What is an MRSA Infection?
MRSA stands for methicillin-resistant Staphylococcus aureus. Patients with MRSA are infected with a strain of Staph aureus bacteria resistant to antibiotics known as beta-lactams, such as methicillin, amoxicillin, and penicillin. MRSA has two classifications: Community-acquired MRSA (CA-MRSA) and Hospital-acquired MRSA (HA-MRSA).
Your doctor may recommend the following tests:
- A skin biopsy and culture from the infected site
- Culture of the drainage (fluid) from the infection, to see which organism grows in it
- Blood culture
For a local skin MRSA infection, draining the abscess at the doctor's office is usually the only treatment needed. Few antibiotics are available to treat more serious MRSA infections. These include vancomycin (Vancocin, Vancoled), trimethoprim-sulfamethoxazole (Bactrim, Bactrim DS, Septra, Septra DS), and linezolid (Zyvox).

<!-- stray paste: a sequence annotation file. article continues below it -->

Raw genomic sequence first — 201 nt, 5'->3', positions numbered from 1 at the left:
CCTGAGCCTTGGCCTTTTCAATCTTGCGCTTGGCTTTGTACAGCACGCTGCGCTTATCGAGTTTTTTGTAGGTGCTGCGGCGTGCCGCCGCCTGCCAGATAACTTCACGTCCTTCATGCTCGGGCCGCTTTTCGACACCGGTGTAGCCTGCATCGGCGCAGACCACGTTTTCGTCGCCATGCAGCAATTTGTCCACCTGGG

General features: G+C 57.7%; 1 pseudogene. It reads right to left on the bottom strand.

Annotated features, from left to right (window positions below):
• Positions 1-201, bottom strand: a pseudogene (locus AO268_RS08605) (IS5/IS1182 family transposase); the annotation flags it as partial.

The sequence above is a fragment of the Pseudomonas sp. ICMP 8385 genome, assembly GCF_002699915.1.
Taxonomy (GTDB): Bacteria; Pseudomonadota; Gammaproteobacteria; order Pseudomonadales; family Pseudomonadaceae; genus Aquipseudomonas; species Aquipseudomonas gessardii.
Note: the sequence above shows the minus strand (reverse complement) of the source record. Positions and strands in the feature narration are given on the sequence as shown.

It is important to finish all doses of antibiotics you have been given, even if you feel better before the final dose. Unfinished doses can lead to development of drug resistance in the bacteria.
MRSA Treatment at Hopkins Children’s
MRSA infections are treated in our Division of Pediatric Infectious Diseases.